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Super Sunday a family affair for Scarnecchias

For Susan Scarnecchia, wife of Patriots offensive line coach Dante Scarnecchia and mother of Falcons assistant Steve Scarnecchia, Sunday’s Super Bowl will be a bittersweet moment.


By now, most football fans know which side they are on for the big dance. Some will be donning red and blue, rooting for the Patriots. Others will wear red and black for the Falcons, and the rest will fall somewhere in the middle, leaning slightly to one side or another.

Susan Scarnecchia may be the only exception. Rather than choose one team, she is standing firmly in the middle, an island of neutrality.

With her husband Dante serving as the offensive line coach for the Patriots and her son Steve working as an assistant to the head coach for the Falcons, Susan isn't picking a side. In fact, she's doing her best not to think about the game too much before it arrives.

Replacing the elation of seeing a loved one come within arm's reach of a dream is a dominant feeling of worry. Yes, she is excited and proud of both her husband and son, but more than anything, she's anxious for the game itself and what she knows will come after.

"People keeping saying, 'This is your husband and your son. This is a win-win situation.' I'm trying to see it that way, but I think after the hurt of the person that's lost has passed, when enough time can pass, you can look back and say, 'That was amazing. What a blessing that was for everyone,'" Susan said. "But coming right up to it now, someone is going to win and someone is going to lose. I care about them both, and I know how much both are invested."

This Super Bowl will be Dante's eighth with the Patriots. Up to this point, three have ended with the pure happiness and excitement that comes with hoisting a Lombardi Trophy into the air, but four of those appearances brought the anguish of making it to professional football's biggest stage and coming up short.

Susan knows the highs and lows of the game more than most.

"Both of them have the same love for [the game], and there's nothing left. They throw themselves into it. They give it everything they have, and so for me, I know one person is going to be happy and one person is going to be heartbroken," she said. "So what do I do with that? I've looked at it. I can't control it. There's nothing I can do about it, and if there was something I could do about it, I don't know what the heck I would do. All I can do is sit back and watch it play out."

Photo by David Silverman

To be sure, the Scarnecchia family is, overall, thrilled to watch both Dante and Steve get to work in Houston. She said neither is looking at the game through the same lens of worried anticipation. Neither is their daughter, Lisa, whose two children can't wait to attend their first Super Bowl to cheer on Grandpa and Uncle Steve.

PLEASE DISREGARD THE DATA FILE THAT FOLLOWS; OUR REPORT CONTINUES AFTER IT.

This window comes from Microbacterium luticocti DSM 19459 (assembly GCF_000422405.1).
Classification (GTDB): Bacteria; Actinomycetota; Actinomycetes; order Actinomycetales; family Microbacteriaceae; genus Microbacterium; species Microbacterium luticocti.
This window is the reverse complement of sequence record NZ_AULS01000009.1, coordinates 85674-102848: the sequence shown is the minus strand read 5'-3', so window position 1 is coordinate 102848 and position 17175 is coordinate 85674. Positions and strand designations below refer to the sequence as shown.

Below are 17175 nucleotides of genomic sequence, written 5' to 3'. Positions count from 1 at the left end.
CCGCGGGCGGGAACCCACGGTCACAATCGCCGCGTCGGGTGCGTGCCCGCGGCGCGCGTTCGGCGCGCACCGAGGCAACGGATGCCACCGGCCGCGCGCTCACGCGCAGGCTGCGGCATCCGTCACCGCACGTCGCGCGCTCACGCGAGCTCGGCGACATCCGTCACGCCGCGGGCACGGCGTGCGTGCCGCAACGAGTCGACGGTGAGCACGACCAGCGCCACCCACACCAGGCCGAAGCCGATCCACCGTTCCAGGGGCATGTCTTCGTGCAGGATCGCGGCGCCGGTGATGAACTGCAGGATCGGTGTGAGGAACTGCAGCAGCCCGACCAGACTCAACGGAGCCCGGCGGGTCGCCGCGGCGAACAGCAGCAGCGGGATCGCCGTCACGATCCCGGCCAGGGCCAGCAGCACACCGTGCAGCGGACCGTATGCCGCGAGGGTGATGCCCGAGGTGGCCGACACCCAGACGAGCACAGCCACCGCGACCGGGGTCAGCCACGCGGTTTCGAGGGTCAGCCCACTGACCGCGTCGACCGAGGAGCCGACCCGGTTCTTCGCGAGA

"They're going to the Super Bowl. This is where you want to be in this profession," Susan said. "I'm probably the only one sitting back and going, 'Uh oh.'"

Before meeting Dante at California Western University, football wasn't much of a factor in Susan's life. She realized quickly that the game was a huge part of his life, and over the more than 30 years of her husband's career in the NFL, she has seen firsthand how difficult the lifestyle can be.

"There's always so much uncertainty that all you can do, and Dante's really good at this, is hold steady. If you rode the highs and the lows, you'd probably be a wreck," Susan said. "You just have to hold steady, obviously do your best and then let go of what you can't control. But doesn't that sound like a recipe for life?"

This stability, along with methodical decision making, is what Susan has seen Dante teach Steve throughout his life and career. This steadfast approach means that both put their heads down, get to work and don't look up until they reach the finish line.

"What I used to say to Dante, and this is what it'll be like for Steve, is to watch him head toward a goal, and in this case it's a Super Bowl, in my opinion they don't look left or right. They can't sit back. There's no luxury to sit back and think about if you're going to lose," Susan said. "They are straight ahead out to win, and so when they lose, it's like you hit a wall that you could not prepare for."

But for now, Susan is putting this in the back of her mind. She has to until Feb. 5, just as she has been since her family realized this matchup was a possibility. It wasn't until the Patriots pulled ahead of the Steelers in the AFC Championship that Susan even allowed herself to entertain the idea.

"Who would ever think of this," Susan said. "You couldn't even write a script of it."

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